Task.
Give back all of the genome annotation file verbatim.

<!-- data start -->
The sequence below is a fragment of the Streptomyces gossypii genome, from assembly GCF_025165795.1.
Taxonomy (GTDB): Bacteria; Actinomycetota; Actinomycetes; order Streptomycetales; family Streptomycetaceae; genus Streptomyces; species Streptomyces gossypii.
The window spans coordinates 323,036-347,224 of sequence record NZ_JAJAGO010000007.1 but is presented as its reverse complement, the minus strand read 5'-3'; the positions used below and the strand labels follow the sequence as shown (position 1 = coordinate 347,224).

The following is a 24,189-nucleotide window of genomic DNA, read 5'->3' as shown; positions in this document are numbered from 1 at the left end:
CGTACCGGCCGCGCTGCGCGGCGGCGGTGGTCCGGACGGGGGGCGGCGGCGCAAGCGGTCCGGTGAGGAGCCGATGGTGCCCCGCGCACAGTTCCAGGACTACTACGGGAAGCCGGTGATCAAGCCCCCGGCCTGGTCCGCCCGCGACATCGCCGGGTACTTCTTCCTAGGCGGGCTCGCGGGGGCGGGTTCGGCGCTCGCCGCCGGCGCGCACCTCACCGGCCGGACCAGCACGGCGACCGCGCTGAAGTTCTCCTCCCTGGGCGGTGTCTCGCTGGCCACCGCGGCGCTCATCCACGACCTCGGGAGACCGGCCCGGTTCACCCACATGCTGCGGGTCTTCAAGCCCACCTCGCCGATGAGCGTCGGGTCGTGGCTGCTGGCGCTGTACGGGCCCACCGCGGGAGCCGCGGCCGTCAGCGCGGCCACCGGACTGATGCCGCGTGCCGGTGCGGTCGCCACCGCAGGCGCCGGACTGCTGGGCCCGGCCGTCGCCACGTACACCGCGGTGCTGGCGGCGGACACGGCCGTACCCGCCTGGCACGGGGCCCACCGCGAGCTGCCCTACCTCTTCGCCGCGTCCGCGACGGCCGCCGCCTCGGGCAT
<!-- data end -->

The sequence below is a fragment of the Streptomyces gossypii genome, from assembly GCF_025165795.1.
Taxonomy (GTDB): Bacteria; Actinomycetota; Actinomycetes; order Streptomycetales; family Streptomycetaceae; genus Streptomyces; species Streptomyces gossypii.
The window spans coordinates 323,036-347,224 of sequence record NZ_JAJAGO010000007.1 but is presented as its reverse complement, the minus strand read 5'-3'; the positions used below and the strand labels follow the sequence as shown (position 1 = coordinate 347,224).

The following is a 24,189-nucleotide window of genomic DNA, read 5'->3' as shown; positions in this document are numbered from 1 at the left end:
CGTACCGGCCGCGCTGCGCGGCGGCGGTGGTCCGGACGGGGGGCGGCGGCGCAAGCGGTCCGGTGAGGAGCCGATGGTGCCCCGCGCACAGTTCCAGGACTACTACGGGAAGCCGGTGATCAAGCCCCCGGCCTGGTCCGCCCGCGACATCGCCGGGTACTTCTTCCTAGGCGGGCTCGCGGGGGCGGGTTCGGCGCTCGCCGCCGGCGCGCACCTCACCGGCCGGACCAGCACGGCGACCGCGCTGAAGTTCTCCTCCCTGGGCGGTGTCTCGCTGGCCACCGCGGCGCTCATCCACGACCTCGGGAGACCGGCCCGGTTCACCCACATGCTGCGGGTCTTCAAGCCCACCTCGCCGATGAGCGTCGGGTCGTGGCTGCTGGCGCTGTACGGGCCCACCGCGGGAGCCGCGGCCGTCAGCGCGGCCACCGGACTGATGCCGCGTGCCGGTGCGGTCGCCACCGCAGGCGCCGGACTGCTGGGCCCGGCCGTCGCCACGTACACCGCGGTGCTGGCGGCGGACACGGCCGTACCCGCCTGGCACGGGGCCCACCGCGAGCTGCCCTACCTCTTCGCCGCGTCCGCGACGGCCGCCGCCTCGGGCAT